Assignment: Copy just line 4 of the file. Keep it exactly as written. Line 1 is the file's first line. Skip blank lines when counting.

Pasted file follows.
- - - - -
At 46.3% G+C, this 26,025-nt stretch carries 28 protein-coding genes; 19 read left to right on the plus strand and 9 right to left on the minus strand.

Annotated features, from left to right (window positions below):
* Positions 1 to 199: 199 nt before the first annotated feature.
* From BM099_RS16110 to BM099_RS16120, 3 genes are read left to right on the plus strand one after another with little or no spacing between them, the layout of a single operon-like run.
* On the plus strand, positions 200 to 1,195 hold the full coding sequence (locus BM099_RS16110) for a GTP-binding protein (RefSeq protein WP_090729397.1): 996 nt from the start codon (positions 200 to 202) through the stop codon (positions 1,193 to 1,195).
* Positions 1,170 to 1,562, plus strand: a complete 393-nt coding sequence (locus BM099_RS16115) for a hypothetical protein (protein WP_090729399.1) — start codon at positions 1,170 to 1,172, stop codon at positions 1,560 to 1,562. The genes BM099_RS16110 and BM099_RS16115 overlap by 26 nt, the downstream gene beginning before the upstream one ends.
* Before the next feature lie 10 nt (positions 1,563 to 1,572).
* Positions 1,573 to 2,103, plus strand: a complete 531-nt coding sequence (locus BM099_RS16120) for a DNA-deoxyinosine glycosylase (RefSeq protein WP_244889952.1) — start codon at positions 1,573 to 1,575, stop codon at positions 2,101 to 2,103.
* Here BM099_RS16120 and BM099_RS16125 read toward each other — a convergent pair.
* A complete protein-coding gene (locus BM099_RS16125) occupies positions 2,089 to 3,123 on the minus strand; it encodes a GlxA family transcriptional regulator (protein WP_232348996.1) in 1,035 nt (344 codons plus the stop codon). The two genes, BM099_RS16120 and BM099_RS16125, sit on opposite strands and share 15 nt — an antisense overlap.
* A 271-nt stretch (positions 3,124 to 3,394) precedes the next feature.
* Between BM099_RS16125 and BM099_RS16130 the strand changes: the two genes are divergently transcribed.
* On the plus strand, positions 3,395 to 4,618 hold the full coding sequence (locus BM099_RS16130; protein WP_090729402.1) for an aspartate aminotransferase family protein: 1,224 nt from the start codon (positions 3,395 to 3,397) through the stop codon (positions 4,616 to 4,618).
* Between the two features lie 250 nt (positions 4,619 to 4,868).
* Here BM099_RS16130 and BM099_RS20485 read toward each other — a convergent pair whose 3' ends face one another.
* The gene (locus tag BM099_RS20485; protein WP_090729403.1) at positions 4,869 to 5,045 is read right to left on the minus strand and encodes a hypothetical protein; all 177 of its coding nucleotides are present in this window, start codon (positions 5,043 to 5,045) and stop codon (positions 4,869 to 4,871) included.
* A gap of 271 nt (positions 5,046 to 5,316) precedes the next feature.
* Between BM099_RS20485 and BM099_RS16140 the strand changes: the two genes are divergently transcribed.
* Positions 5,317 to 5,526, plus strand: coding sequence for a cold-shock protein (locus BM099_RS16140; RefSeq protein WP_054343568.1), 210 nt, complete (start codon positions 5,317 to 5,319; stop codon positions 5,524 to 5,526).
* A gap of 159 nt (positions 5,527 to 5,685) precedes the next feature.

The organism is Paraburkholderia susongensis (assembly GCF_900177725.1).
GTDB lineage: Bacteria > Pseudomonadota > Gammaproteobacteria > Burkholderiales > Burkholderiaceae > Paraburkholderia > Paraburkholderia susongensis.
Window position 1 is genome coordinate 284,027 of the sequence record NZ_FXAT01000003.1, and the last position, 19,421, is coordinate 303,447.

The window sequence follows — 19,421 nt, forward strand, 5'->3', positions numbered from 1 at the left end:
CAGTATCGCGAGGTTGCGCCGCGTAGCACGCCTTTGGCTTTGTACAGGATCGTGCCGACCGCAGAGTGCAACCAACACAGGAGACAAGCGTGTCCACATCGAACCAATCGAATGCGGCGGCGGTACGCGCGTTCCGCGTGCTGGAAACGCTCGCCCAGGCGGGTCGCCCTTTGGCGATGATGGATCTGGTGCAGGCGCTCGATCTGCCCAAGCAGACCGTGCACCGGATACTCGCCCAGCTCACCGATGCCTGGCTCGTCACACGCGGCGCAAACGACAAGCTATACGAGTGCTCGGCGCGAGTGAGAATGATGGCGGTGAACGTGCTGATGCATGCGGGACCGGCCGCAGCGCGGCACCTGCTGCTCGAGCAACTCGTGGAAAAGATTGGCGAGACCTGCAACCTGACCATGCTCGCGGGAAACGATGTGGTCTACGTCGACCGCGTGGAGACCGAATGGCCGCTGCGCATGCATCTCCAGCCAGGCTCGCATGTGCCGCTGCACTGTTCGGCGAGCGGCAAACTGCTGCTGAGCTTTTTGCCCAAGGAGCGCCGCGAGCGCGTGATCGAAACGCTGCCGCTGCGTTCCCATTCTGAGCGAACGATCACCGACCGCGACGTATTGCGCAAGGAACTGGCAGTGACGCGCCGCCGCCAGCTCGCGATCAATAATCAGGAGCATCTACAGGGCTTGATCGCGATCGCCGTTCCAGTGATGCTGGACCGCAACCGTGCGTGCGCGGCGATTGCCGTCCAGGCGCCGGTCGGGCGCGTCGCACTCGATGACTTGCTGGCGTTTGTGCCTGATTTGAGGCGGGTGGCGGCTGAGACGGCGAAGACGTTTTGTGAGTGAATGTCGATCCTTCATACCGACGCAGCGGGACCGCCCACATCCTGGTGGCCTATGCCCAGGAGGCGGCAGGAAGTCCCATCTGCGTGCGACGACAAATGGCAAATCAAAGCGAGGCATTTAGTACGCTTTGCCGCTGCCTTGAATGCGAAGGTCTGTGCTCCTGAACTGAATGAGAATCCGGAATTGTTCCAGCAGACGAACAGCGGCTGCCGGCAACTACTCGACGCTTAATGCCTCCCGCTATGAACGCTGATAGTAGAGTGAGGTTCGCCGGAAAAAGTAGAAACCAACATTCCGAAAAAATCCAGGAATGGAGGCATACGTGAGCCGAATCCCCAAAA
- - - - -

* From BM099_RS16110 to BM099_RS16120, 3 genes are read left to right on the plus strand one after another with little or no spacing between them, the layout of a single operon-like run.